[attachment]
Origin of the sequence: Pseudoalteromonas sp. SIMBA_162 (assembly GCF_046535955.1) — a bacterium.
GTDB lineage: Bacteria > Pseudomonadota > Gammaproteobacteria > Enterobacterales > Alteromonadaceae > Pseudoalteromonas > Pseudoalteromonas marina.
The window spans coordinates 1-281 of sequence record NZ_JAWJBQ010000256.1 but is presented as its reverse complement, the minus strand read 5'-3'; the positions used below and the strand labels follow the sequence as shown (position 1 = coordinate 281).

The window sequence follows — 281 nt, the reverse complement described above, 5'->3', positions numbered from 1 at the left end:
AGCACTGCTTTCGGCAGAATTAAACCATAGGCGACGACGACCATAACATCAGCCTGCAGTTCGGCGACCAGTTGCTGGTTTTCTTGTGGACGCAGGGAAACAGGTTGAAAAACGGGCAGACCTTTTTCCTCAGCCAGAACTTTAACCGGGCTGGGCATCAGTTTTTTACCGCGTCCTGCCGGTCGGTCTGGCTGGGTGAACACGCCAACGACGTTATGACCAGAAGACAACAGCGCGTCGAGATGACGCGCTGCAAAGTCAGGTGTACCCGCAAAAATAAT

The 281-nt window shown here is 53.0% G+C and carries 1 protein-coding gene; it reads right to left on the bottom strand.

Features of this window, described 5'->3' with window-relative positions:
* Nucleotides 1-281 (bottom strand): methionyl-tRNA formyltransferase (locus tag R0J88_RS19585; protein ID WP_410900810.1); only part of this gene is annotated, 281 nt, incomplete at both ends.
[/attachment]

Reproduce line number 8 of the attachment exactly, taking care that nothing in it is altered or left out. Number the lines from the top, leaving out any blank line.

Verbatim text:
* Nucleotides 1-281 (bottom strand): methionyl-tRNA formyltransferase (locus tag R0J88_RS19585; protein ID WP_410900810.1); only part of this gene is annotated, 281 nt, incomplete at both ends.